A general framework for scientifically inspired explanations in AI

03/02/2020 ∙ by David Tuckey, et al. ∙ 0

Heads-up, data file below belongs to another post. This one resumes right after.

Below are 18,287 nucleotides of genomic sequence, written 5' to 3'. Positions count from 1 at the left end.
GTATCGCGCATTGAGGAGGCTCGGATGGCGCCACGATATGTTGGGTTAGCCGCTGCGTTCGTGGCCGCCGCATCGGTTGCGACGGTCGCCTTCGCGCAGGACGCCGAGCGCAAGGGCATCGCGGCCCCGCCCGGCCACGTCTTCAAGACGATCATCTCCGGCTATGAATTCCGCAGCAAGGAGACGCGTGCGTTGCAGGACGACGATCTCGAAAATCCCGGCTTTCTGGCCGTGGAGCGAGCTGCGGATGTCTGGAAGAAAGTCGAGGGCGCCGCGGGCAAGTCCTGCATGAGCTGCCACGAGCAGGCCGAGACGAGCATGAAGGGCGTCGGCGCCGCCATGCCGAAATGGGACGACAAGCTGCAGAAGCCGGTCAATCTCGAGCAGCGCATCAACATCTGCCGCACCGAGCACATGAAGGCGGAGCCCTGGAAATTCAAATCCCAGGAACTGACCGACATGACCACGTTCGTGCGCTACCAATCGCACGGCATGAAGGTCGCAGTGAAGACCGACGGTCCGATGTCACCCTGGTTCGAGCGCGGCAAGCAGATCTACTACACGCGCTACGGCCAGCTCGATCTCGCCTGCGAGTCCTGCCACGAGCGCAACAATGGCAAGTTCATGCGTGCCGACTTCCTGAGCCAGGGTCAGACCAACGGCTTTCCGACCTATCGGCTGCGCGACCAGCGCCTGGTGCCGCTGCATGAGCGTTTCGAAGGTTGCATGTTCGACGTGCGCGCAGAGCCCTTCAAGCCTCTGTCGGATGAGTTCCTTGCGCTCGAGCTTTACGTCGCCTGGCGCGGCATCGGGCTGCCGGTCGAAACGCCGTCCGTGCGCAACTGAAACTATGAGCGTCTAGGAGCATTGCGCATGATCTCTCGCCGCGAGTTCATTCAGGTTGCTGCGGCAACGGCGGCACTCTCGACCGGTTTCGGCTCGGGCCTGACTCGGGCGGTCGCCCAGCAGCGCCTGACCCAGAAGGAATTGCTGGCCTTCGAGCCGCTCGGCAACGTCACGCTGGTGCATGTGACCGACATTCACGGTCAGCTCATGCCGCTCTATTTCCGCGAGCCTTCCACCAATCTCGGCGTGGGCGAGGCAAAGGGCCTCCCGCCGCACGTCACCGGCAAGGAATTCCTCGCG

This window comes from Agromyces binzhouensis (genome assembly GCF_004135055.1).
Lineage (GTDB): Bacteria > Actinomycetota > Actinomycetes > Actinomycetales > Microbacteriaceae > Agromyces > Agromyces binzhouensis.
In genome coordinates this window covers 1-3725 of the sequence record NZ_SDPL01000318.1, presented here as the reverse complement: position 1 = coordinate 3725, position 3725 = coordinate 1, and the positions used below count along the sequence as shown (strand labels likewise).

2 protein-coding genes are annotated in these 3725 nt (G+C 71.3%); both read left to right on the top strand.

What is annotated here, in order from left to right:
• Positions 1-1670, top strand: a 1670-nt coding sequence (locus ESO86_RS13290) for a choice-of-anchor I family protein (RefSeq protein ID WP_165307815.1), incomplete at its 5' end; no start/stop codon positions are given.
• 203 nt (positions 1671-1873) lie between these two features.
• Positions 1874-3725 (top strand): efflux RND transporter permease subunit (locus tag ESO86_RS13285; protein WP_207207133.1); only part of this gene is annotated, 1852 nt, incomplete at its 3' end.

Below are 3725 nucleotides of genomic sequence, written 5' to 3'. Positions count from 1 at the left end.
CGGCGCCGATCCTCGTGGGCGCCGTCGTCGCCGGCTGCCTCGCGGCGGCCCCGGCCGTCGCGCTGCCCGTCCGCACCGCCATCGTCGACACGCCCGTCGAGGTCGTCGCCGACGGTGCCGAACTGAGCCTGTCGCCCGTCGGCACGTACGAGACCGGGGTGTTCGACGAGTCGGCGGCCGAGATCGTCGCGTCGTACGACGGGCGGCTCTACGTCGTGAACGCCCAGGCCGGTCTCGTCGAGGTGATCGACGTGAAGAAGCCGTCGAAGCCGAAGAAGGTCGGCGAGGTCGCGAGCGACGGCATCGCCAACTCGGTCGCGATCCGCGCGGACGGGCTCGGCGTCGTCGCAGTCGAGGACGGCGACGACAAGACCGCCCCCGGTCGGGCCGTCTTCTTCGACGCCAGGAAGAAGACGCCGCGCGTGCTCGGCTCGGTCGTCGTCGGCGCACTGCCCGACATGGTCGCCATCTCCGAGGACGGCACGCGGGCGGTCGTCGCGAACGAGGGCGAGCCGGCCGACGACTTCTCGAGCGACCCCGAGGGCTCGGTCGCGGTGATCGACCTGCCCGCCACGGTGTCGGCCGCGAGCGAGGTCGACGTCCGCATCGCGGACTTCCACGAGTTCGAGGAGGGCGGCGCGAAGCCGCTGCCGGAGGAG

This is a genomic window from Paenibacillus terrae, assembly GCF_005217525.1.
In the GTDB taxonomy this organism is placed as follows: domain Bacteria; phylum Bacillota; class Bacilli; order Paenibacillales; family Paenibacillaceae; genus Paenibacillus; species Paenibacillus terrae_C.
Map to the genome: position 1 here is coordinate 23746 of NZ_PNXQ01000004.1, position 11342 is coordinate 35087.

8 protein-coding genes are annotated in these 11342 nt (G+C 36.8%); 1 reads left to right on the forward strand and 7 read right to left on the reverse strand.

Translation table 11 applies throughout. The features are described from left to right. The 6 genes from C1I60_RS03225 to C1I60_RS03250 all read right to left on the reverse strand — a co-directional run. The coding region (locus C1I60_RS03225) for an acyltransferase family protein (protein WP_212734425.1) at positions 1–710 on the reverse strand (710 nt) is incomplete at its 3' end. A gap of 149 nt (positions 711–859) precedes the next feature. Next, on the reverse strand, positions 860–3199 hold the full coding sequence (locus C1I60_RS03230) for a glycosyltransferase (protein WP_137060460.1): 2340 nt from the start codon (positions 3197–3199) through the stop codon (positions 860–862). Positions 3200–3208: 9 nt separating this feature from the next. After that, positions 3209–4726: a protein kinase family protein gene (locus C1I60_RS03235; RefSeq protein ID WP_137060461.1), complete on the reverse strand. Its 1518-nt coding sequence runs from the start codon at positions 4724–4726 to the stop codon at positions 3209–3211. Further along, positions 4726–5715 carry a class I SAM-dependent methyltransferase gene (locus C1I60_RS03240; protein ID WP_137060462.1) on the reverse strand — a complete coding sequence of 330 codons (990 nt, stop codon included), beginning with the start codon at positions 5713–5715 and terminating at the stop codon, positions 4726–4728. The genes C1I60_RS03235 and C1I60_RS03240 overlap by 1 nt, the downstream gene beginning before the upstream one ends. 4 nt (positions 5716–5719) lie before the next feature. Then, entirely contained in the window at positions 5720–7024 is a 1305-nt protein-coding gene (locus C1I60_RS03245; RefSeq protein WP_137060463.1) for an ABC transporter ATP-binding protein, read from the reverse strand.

Explainability in AI is gaining attention in the computer science community in response to the increasing success of deep learning and the important need of justifying how such systems make predictions in life-critical applications. The focus of explainability in AI has predominantly been on trying to gain insights into how machine learning systems function by exploring relationships between input data and predicted outcomes or by extracting simpler interpretable models. Through literature surveys of philosophy and social science, authors have highlighted the sharp difference between these generated explanations and human-made explanations and claimed that current explanations in AI do not take into account the complexity of human interaction to allow for effective information passing to not-expert users. In this paper we instantiate the concept of structure of scientific explanation as the theoretical underpinning for a general framework in which explanations for AI systems can be implemented. This framework aims to provide the tools to build a "mental-model" of any AI system so that the interaction with the user can provide information on demand and be closer to the nature of human-made explanations. We illustrate how we can utilize this framework through two very different examples: an artificial neural network and a Prolog solver and we provide a possible implementation for both examples.



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